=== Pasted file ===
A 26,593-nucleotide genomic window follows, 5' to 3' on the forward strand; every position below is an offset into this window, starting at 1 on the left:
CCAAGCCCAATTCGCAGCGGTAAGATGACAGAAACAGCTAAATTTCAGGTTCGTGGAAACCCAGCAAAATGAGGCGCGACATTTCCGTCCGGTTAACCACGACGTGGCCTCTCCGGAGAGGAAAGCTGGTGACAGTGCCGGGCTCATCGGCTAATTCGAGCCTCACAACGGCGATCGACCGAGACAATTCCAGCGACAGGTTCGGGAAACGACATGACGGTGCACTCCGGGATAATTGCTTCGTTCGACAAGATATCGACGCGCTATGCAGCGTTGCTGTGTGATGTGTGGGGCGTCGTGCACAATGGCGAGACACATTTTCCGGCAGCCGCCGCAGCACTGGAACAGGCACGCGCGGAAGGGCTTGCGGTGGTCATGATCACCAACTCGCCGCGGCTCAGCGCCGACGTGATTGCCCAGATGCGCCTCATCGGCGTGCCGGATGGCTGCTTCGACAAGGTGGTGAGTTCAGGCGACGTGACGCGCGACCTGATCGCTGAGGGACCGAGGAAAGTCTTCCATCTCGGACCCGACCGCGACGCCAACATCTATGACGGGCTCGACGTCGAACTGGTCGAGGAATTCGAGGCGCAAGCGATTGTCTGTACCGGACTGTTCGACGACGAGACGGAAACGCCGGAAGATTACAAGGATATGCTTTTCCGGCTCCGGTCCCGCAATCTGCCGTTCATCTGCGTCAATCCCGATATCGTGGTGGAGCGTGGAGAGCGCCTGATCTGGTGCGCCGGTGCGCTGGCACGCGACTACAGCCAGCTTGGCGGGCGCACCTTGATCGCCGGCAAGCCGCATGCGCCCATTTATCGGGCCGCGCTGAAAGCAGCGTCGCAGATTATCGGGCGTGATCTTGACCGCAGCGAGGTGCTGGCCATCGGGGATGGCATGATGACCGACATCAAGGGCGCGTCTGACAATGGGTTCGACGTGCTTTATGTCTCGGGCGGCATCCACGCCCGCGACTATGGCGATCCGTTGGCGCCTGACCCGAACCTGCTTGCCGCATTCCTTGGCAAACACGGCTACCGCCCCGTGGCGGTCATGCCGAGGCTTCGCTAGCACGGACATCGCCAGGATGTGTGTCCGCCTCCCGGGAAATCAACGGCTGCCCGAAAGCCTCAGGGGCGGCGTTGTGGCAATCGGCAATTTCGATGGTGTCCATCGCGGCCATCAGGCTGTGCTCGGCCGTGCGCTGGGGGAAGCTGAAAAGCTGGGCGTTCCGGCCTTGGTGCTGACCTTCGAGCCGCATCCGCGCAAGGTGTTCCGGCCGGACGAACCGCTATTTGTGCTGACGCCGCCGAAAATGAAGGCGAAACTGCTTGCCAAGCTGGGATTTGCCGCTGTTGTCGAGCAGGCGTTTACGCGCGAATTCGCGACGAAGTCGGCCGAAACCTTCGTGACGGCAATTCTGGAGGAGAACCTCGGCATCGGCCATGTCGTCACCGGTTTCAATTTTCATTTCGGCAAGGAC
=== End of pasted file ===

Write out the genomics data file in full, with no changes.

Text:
A 26,593-nucleotide genomic window follows, 5' to 3' on the forward strand; every position below is an offset into this window, starting at 1 on the left:
CCAAGCCCAATTCGCAGCGGTAAGATGACAGAAACAGCTAAATTTCAGGTTCGTGGAAACCCAGCAAAATGAGGCGCGACATTTCCGTCCGGTTAACCACGACGTGGCCTCTCCGGAGAGGAAAGCTGGTGACAGTGCCGGGCTCATCGGCTAATTCGAGCCTCACAACGGCGATCGACCGAGACAATTCCAGCGACAGGTTCGGGAAACGACATGACGGTGCACTCCGGGATAATTGCTTCGTTCGACAAGATATCGACGCGCTATGCAGCGTTGCTGTGTGATGTGTGGGGCGTCGTGCACAATGGCGAGACACATTTTCCGGCAGCCGCCGCAGCACTGGAACAGGCACGCGCGGAAGGGCTTGCGGTGGTCATGATCACCAACTCGCCGCGGCTCAGCGCCGACGTGATTGCCCAGATGCGCCTCATCGGCGTGCCGGATGGCTGCTTCGACAAGGTGGTGAGTTCAGGCGACGTGACGCGCGACCTGATCGCTGAGGGACCGAGGAAAGTCTTCCATCTCGGACCCGACCGCGACGCCAACATCTATGACGGGCTCGACGTCGAACTGGTCGAGGAATTCGAGGCGCAAGCGATTGTCTGTACCGGACTGTTCGACGACGAGACGGAAACGCCGGAAGATTACAAGGATATGCTTTTCCGGCTCCGGTCCCGCAATCTGCCGTTCATCTGCGTCAATCCCGATATCGTGGTGGAGCGTGGAGAGCGCCTGATCTGGTGCGCCGGTGCGCTGGCACGCGACTACAGCCAGCTTGGCGGGCGCACCTTGATCGCCGGCAAGCCGCATGCGCCCATTTATCGGGCCGCGCTGAAAGCAGCGTCGCAGATTATCGGGCGTGATCTTGACCGCAGCGAGGTGCTGGCCATCGGGGATGGCATGATGACCGACATCAAGGGCGCGTCTGACAATGGGTTCGACGTGCTTTATGTCTCGGGCGGCATCCACGCCCGCGACTATGGCGATCCGTTGGCGCCTGACCCGAACCTGCTTGCCGCATTCCTTGGCAAACACGGCTACCGCCCCGTGGCGGTCATGCCGAGGCTTCGCTAGCACGGACATCGCCAGGATGTGTGTCCGCCTCCCGGGAAATCAACGGCTGCCCGAAAGCCTCAGGGGCGGCGTTGTGGCAATCGGCAATTTCGATGGTGTCCATCGCGGCCATCAGGCTGTGCTCGGCCGTGCGCTGGGGGAAGCTGAAAAGCTGGGCGTTCCGGCCTTGGTGCTGACCTTCGAGCCGCATCCGCGCAAGGTGTTCCGGCCGGACGAACCGCTATTTGTGCTGACGCCGCCGAAAATGAAGGCGAAACTGCTTGCCAAGCTGGGATTTGCCGCTGTTGTCGAGCAGGCGTTTACGCGCGAATTCGCGACGAAGTCGGCCGAAACCTTCGTGACGGCAATTCTGGAGGAGAACCTCGGCATCGGCCATGTCGTCACCGGTTTCAATTTTCATTTCGGCAAGGAC